The explanation of vegetation in Malinau caused the disappering of orangutan. It could not be used because the existence of orangutan in Kutai where they have same lowland as in Malinau lowland, there exists orangutan. However this opinion is being rejected by Toni Suhartono, director of biological diversity conservation at the Forestry Ministry. According to him that the habitat loss due to forest destruction was the main cause of the reduction in the numbers of orangutans, compounded by less significant factors such as human-animal conflicts as reported on The Jakarta Post 13 April 2009.

For orangutan experts, the cause of the extinction in the past, present and future is clear cut. “The last strong-holds of Asia’s only great ape are being devastated by loggers and plantation owners, many of whom are acting illegally and out of sheer greed. We as consumers bear some responsibility for that”says Faith Doherty, a senior campaigner for the UK-based environmental investigation Agency (EIA) in Daily Express on 28 May 2009.



So back to the beginning of the story, the statement "Dayak eats orangutan" was made by one of the officer working in Kayan Mentarang National Park (KMNP). He told us that they had a program of moving back orangutan to Malinau. The two places targeted was Rian Tubu, South West of Malinau city and in Long Alango, in the west of Malinau City.


After further study and discussion, they choosed Long Alango forest inside Kayan Mentarang National Park. However, to double check, the team from KMNP asked the community in Long Alango village for their opinion. And during that discussion, some of the community disagreed with the program by saying that they used to be orangutan in the area, then they were extinct becaused most of them were hunted and consumed. It became well sought and people competed hunting for them. At the end it can caused the conflict inside the community.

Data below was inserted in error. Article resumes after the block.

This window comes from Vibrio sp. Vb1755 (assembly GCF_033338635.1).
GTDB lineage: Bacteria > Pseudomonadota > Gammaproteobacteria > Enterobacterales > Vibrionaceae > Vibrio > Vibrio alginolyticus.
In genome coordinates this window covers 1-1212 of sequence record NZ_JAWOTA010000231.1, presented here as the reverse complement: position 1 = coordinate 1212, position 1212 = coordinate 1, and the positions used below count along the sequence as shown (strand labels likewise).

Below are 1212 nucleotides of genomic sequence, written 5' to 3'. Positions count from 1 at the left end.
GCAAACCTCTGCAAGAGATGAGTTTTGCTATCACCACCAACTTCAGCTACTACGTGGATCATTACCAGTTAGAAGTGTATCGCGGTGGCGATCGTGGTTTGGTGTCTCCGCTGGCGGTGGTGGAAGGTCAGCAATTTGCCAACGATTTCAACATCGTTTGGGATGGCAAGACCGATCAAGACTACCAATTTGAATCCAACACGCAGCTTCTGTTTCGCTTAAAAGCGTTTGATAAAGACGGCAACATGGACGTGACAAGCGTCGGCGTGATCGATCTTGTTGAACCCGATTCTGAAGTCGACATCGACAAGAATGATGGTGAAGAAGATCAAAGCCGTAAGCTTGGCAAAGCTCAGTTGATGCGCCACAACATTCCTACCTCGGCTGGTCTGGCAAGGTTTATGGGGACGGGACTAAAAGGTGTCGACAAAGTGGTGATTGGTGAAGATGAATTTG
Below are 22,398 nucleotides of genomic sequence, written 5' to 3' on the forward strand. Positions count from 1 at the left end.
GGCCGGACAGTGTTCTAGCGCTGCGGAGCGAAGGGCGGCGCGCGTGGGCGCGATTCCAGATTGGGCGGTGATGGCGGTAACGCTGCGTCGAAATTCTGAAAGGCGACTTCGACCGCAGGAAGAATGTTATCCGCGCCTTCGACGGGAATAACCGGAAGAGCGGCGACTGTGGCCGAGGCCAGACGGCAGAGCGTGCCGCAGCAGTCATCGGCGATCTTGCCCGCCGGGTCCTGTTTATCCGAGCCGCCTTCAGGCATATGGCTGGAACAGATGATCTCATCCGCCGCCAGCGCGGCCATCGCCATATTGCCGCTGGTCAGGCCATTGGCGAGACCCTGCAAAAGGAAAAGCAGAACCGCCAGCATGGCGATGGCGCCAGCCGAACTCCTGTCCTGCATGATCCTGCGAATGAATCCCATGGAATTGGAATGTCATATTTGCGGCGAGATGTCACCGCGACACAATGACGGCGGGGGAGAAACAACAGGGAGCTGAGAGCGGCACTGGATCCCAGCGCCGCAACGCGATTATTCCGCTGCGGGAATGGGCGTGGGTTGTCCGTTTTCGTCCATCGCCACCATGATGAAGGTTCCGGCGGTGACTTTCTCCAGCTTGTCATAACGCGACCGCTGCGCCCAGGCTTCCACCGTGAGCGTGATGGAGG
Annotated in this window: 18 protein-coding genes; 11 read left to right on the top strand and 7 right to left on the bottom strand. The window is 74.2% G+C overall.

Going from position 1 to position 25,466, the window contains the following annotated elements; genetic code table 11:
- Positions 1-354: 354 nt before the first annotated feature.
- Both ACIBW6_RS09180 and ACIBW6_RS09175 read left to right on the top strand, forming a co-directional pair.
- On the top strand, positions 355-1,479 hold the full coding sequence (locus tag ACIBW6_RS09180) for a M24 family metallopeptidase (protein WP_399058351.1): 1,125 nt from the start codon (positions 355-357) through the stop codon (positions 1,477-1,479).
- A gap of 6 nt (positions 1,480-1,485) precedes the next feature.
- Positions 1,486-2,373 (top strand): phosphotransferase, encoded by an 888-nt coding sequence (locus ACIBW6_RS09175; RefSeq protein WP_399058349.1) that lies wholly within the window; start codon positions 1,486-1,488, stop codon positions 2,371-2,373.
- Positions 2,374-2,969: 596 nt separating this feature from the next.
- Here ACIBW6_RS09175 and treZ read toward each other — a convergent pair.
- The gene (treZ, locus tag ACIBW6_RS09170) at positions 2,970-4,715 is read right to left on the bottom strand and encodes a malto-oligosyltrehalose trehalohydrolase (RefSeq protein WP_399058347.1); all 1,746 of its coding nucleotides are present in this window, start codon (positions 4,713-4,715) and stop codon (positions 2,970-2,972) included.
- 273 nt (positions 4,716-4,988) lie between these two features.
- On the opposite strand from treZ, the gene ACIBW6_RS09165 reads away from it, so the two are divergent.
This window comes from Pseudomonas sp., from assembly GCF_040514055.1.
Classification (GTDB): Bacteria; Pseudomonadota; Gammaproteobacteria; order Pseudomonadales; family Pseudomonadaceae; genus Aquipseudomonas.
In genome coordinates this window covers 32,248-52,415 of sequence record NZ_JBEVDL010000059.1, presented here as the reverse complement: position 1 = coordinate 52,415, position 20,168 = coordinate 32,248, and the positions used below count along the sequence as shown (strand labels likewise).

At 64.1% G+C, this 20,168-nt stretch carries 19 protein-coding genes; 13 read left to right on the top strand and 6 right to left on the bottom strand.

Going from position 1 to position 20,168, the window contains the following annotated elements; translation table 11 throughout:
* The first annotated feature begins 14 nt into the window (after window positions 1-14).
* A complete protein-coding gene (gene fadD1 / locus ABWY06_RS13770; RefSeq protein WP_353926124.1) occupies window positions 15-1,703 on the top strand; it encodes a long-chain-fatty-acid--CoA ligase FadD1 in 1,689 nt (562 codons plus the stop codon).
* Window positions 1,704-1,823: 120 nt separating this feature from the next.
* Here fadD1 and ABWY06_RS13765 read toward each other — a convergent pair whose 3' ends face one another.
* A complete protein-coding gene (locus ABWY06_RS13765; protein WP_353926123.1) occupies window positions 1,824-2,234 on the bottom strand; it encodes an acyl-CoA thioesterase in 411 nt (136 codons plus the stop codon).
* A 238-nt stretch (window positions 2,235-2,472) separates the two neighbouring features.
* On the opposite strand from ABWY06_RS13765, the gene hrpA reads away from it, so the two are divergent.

Based on that, they rejected the program of re-introduction of orangutan in Long Alango. The community beleives that the reintroduction of orangutan will make people competed again for the meat of orangutan. This will cause conflict and disharmony in the community. At the end the KMNP team decided to drop the program. That was the story told by Pak Bisnu, an official in KMNP. I beleive this is the reason why the animal extinct in Malinau. Dayak's diet caused the extinction of orangutan in Malinau or in Kalimantan in the future as one of the main factor.


On the brighter note the govenment had prepared programs to save the fate of orangutan. They include conservation education, research on sustainable orangutan conservation, improving cooperation with environmental groups, setting up a forum to monitor enforcement of regulations, arranging a logging schedule in orangutan habitat, issuing a law against mining in habitat areas, law enforcement and patrols against poachers as reported by The Jakarta Post 13 June 2008. All will be completed in 2017. It sounds good. We also hope it turns out to be good.